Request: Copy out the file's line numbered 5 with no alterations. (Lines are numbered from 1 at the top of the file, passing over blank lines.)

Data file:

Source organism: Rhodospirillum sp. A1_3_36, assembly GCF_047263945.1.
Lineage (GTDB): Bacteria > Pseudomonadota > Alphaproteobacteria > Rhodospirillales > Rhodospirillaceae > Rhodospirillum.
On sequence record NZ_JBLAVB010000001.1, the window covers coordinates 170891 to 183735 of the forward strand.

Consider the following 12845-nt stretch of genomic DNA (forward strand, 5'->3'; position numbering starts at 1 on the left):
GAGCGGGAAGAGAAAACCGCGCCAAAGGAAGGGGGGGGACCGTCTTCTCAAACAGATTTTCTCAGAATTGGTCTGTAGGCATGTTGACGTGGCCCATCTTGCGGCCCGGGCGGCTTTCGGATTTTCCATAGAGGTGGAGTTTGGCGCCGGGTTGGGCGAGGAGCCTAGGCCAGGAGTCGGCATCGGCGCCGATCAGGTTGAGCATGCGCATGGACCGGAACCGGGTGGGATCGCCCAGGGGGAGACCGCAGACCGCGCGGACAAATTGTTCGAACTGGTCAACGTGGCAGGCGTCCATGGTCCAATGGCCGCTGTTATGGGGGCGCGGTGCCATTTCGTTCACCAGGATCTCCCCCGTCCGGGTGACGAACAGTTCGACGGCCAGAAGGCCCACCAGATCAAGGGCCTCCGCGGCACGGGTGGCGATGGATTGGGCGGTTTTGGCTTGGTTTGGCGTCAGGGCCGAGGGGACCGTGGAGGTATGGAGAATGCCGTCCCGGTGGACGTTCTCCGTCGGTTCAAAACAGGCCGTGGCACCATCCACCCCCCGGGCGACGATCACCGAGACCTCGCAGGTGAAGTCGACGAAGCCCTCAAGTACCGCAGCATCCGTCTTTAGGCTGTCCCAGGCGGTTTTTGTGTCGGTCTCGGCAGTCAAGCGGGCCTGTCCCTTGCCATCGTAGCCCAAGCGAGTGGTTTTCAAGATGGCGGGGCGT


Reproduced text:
GAGCGGGAAGAGAAAACCGCGCCAAAGGAAGGGGGGGGACCGTCTTCTCAAACAGATTTTCTCAGAATTGGTCTGTAGGCATGTTGACGTGGCCCATCTTGCGGCCCGGGCGGCTTTCGGATTTTCCATAGAGGTGGAGTTTGGCGCCGGGTTGGGCGAGGAGCCTAGGCCAGGAGTCGGCATCGGCGCCGATCAGGTTGAGCATGCGCATGGACCGGAACCGGGTGGGATCGCCCAGGGGGAGACCGCAGACCGCGCGGACAAATTGTTCGAACTGGTCAACGTGGCAGGCGTCCATGGTCCAATGGCCGCTGTTATGGGGGCGCGGTGCCATTTCGTTCACCAGGATCTCCCCCGTCCGGGTGACGAACAGTTCGACGGCCAGAAGGCCCACCAGATCAAGGGCCTCCGCGGCACGGGTGGCGATGGATTGGGCGGTTTTGGCTTGGTTTGGCGTCAGGGCCGAGGGGACCGTGGAGGTATGGAGAATGCCGTCCCGGTGGACGTTCTCCGTCGGTTCAAAACAGGCCGTGGCACCATCCACCCCCCGGGCGACGATCACCGAGACCTCGCAGGTGAAGTCGACGAAGCCCTCAAGTACCGCAGCATCCGTCTTTAGGCTGTCCCAGGCGGTTTTTGTGTCGGTCTCGGCAGTCAAGCGGGCCTGTCCCTTGCCATCGTAGCCCAAGCGAGTGGTTTTCAAGATGGCGGGGCGT